Dome surveys were carried out on 17 and 18 February by using both the kinematic GPS and the fixed location photographic methods. Data from these surveys were combined with data from the survey of 15 February in order to obtain a complete set of points with good coverage over the whole surface of the dome. The DEMs produced show that nearly all growth since 11 January (the last 'complete' survey) has been confined to an area in the SE of the dome that is within the scar of the January 20 collapse. This area is now over 60m higher than it was before the January 20 collapse and, as there have been no large pyroclastic flows or collapses in the recent period, it is evident that material is accumulating here faster than it is being shed. A small amount of material (<10m) has been lost from the northern face of the dome, where over the last few days occasional rockfalls have been generated which have reached the base of the talus apron on the northern side. Although at present there does not appear to be any active growth in this area, the persistent generation of small rockfalls suggests that this area is not totally inactive.
Dome volumes from this survey have been estimated by two methods: The volume increase since the survey of 11 January is 8.64 million cubic metres (this includes material added to the talus fan as far east as the break in slope which separates the talus from pyroclastic flow deposits of the Upper Tar River valley). This gives an extrusion rate between then and 17 February of 2.7 m3/s. As a check of this figure, and to help constrain errors, a second volume estimate was obtained by subtracting the current topography from the original English's crater topography. This method gave a total volume of 42 million cubic metres and hence an extrusion rate since 11 January of 3.2 m3/s. The survey from February 6 which covered only the actively growing area within the January 20 scar gave an extrusion rate of 2.9m3/s for the period January 28 - February 6 and so is consistent with the above results.
In conclusion, between 20 January and 22 February all dome growth has been confined to the area on the SE face of the dome within the January 20 scar. The extrusion rates vary from 2.7 to 3.2 m3/s which is slightly above 'baseline' extrusion rates as established since June 1996. The recent lack of large collapse events means that material is accumulating on the dome and its proximal talus apron. Dome profiles from two observation points show that since the end of December the dome has reached an approximately constant height (900 m) and is now spreading east into the Tar river valley.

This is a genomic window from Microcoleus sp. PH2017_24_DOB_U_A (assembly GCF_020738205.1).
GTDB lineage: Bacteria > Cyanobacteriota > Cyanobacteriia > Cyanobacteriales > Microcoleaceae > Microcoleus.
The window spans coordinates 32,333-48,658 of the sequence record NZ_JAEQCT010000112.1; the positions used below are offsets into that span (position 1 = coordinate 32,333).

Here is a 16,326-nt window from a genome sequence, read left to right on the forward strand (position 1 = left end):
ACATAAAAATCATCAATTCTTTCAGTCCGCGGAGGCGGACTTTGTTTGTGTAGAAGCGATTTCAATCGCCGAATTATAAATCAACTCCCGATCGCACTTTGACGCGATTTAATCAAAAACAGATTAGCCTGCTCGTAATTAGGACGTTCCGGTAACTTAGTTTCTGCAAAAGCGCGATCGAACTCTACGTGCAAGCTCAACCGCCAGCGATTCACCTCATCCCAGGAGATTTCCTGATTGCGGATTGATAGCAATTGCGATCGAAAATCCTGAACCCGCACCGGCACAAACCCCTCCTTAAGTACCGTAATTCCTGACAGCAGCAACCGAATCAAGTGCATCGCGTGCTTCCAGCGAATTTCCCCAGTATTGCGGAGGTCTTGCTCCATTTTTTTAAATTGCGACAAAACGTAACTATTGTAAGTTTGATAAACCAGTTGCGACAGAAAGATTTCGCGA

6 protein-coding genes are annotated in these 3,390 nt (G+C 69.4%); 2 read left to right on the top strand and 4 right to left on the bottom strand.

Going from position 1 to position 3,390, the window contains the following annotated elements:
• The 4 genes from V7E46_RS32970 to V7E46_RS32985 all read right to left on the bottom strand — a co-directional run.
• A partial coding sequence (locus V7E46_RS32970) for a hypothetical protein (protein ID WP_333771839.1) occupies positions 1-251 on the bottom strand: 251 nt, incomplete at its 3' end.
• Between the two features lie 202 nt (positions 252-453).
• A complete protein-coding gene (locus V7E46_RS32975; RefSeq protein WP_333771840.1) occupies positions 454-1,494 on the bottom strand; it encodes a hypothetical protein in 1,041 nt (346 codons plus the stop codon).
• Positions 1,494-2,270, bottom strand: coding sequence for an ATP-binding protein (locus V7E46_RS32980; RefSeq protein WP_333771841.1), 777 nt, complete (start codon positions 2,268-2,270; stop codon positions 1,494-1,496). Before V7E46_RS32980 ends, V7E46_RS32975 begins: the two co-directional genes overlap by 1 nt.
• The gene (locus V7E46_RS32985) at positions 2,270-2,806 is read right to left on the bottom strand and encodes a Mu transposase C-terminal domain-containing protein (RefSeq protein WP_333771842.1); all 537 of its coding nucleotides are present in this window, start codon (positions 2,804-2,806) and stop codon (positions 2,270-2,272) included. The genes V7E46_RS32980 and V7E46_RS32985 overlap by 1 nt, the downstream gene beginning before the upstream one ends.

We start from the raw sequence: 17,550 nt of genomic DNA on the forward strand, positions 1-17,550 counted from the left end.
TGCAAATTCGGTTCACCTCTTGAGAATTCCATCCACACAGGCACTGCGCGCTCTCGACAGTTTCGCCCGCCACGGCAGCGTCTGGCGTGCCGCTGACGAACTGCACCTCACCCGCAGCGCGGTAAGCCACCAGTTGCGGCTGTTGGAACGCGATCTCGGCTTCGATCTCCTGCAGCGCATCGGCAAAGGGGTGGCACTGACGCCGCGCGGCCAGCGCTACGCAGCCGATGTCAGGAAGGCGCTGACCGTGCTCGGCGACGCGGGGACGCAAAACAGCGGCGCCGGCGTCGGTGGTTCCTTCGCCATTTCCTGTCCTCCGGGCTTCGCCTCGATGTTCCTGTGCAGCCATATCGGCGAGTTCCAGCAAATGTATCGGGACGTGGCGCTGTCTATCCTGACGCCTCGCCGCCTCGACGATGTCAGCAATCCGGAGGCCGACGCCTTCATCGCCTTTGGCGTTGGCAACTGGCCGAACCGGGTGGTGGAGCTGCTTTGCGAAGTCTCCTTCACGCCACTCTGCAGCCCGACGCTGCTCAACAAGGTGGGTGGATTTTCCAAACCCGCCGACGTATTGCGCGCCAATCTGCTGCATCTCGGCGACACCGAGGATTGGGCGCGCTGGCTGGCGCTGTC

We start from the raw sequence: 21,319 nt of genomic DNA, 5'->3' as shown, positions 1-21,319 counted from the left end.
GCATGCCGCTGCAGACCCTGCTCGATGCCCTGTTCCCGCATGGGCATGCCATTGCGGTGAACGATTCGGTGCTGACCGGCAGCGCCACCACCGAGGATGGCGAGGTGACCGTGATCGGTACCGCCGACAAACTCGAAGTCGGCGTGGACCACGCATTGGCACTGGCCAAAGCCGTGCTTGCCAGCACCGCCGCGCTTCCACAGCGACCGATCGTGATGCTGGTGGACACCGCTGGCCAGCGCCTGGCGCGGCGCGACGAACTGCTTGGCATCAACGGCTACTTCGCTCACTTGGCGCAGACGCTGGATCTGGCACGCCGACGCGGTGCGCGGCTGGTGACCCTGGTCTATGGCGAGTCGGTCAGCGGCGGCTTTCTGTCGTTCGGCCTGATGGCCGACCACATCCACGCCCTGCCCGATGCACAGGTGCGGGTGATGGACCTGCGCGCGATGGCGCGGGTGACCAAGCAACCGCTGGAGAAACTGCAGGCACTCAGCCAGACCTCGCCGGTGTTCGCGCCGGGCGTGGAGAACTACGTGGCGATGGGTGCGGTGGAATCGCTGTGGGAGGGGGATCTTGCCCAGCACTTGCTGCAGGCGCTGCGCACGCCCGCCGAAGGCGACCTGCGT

COSPEC measurements were not made during this period as the COSPEC machine has malfunctioned.
Three sets of results from sulphur dioxide diffusion tubes were received. These are presented in Table 3 and show that levels of this gas are similar to those measured since the beginning of December. The levels measured at the airport continue to be low.
Table 3: Sulphur dioxide diffusion tube analyses (levels in ppb)
Location Upper Lower Police HQ Weekes Airport Control Amersham Amersham Plymouth 29.12.96 to 12.1.97 45.00 13.90 3.80 0.00 1.00 0.00 12.1.97 to 26.1.97 45.95 19.60 16.55 0.00 4.30 0.00 26.1.97 to 9.2.97 40.85 13.90 8.75 1.65 1.65 0.00
Rain water samples were collected at 4 locations around the volcano on 16 February, and results are in Table 4. One sample was also collected from run-off water by the side of the road to Upper Amersham on this date.
These results show that the rainwater directly west of the volcano continues to be highly acidic and has high concentrations of certain anions. Despite having high chloride concentration and high conductivity, the sample from the run-off water has near neutral pH.
Table 4: Rain and surface water geochemistry, 16 Feb 97
Units: conductivity (mS/cm), total dissolved solids (g/l), sulphate (mg/l), chloride (mg/l), fluoride (mg/l),
pH Cond. TDS Slphts Chlrds Flrds Upper Amersham 2.29 3.26 1.630 87 570 nd Lower Amersham 2.58 1.327 0.665 52 194 1.40 Police HQ, 2.59 1.135 0.568 22 335 >1.50 Plymouth Weekes 5.89 0.152 0.075 nd 30 0.30 Amersham 6.47 3.03 1.51 nd 900 1.25 Stream
No results on ash analyses were received during this period.
Wilkie Balgobin, SRU
Kenmuel Spence, Soufriere Monitoring Unit, St Vincent and the Grenadines Brian Baptie, BGS
Figure 1 1190x1010 GIF 26K: Extension of crack near Chances Peak, recorded by a telemetered extensometer. Top panel: crack width; middle panel: rate of extension; bottom panel: number of located volcano-tectonic earthquakes per hour.